A lot seems to be written about power metres on road bikes, especially the top three or four top brands. But what about the RaceMate CompuTrainer? It would seem there should be many benefits in training regularly with something that gives you instant feedback, such as the SpinScan Pedal Stoke Analyzer. It must be much more productive in making adjustments to position and pedaling when feedback is immediate. Many world class triathletes and ironmen use it every week. Would road cyclists not gain also by training on it regularly?
Indoor trainers that are electronic such as the Computrainer, and more regular models such as a fan, or fluid trainers are great for training on, for all types of cyclists (with the possible exception of track sprinters). They make the training much more controllable - you don't have to find the correct length of road or hill to do your intervals etc on, as well as making things much safer - no cars to up you, and no pot holes to ride around. I use a variety of trainers frequently.
However, when comparing trainers such as a Computrainer to on the bike power meters such as the PowerTap or SRM, it's generally likely that the data a trainer produces won't be as accurate as a calibrated PowerTap or SRM. In my experience using several different Computrainers as well as other electronic trainers, the power data has been off in terms off accuracy. It's important to get accurate power data if you use it to compare to others, are using it for modelling purposes, etc.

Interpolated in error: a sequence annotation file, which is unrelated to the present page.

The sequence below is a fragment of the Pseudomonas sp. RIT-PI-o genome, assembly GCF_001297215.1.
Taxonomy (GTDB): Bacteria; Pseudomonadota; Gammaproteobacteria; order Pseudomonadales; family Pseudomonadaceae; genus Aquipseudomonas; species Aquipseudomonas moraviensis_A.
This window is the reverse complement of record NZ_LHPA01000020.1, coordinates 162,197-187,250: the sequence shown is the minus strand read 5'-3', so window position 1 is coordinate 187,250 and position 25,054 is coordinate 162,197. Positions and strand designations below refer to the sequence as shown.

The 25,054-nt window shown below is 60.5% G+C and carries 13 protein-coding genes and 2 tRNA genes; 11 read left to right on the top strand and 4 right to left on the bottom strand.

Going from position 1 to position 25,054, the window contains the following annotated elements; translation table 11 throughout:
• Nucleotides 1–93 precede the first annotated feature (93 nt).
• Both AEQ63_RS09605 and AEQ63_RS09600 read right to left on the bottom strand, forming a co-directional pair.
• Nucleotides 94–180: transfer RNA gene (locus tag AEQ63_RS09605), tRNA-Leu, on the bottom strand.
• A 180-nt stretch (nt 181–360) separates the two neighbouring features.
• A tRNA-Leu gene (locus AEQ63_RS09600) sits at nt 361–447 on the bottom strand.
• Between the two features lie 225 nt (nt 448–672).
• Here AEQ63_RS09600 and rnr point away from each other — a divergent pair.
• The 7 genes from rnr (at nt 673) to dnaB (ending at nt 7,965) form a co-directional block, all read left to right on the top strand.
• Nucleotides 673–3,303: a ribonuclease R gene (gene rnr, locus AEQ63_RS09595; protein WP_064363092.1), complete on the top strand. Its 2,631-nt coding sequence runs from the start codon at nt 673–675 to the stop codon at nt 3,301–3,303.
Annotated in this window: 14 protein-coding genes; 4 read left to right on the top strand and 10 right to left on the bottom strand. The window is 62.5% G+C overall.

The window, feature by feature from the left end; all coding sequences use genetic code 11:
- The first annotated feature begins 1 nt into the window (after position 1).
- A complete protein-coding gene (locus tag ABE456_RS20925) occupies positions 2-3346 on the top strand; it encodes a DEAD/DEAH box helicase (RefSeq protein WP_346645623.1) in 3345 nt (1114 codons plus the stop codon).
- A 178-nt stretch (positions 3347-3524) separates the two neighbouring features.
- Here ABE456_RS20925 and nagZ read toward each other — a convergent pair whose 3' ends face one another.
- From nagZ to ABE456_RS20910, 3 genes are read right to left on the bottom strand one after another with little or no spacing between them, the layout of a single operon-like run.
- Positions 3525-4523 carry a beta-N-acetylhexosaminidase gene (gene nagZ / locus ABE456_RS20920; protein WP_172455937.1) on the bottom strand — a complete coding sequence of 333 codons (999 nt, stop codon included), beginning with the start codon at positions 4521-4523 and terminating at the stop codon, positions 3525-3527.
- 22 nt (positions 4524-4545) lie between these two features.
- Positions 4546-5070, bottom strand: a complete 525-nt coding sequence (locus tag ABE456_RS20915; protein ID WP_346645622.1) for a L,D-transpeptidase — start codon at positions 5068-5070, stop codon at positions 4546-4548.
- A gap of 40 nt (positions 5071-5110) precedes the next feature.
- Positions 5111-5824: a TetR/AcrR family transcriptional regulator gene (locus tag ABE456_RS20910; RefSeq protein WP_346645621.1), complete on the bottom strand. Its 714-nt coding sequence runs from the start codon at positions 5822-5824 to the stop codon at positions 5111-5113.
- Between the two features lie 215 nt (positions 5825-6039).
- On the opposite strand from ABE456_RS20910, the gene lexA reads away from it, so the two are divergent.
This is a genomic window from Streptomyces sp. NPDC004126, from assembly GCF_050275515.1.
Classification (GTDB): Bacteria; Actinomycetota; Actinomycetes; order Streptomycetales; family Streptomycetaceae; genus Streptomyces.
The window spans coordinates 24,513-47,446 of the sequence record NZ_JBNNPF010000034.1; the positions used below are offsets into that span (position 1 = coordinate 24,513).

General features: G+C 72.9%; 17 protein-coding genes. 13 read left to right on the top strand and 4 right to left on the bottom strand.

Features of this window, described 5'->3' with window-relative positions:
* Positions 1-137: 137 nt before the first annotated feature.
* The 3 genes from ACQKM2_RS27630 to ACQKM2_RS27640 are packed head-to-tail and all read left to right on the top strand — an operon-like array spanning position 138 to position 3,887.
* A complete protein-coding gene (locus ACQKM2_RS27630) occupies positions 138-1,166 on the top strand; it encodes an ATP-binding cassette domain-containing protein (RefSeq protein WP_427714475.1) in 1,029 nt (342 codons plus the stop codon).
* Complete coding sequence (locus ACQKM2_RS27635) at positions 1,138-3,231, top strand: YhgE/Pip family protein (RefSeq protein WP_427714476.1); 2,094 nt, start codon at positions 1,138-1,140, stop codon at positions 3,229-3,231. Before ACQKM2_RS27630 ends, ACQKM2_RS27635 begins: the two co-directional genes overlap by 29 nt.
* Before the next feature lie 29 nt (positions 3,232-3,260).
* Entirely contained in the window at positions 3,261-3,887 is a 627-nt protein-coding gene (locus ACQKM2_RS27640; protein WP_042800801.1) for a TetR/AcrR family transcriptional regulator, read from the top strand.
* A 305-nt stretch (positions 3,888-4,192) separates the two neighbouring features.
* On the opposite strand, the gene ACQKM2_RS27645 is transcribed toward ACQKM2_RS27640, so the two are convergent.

Additionally, while the SpinScan function tries to teach you about pedalling mechanics and to get you to produce a 'perfect' pedalling circle[!] it can't actually do this. For this you would need force instrumented pedals to measure the forces, the magnitude and direction of those forces to arrive at those data. Additionally, research has shown using instrumented force pedals that a 'perfect' pedalling circle is not the holy grail of bike technique. Seminal work by Coyle et al (1991), showed that when two groups of cyclist (elite and state level cyclists) were compared for pedalling mechanics, the better cyclists stamped down more and pulled up less than the not-so-good cyclists who stamped down less and pulled down more. Research suggests it's more about generating more force on the downstroke.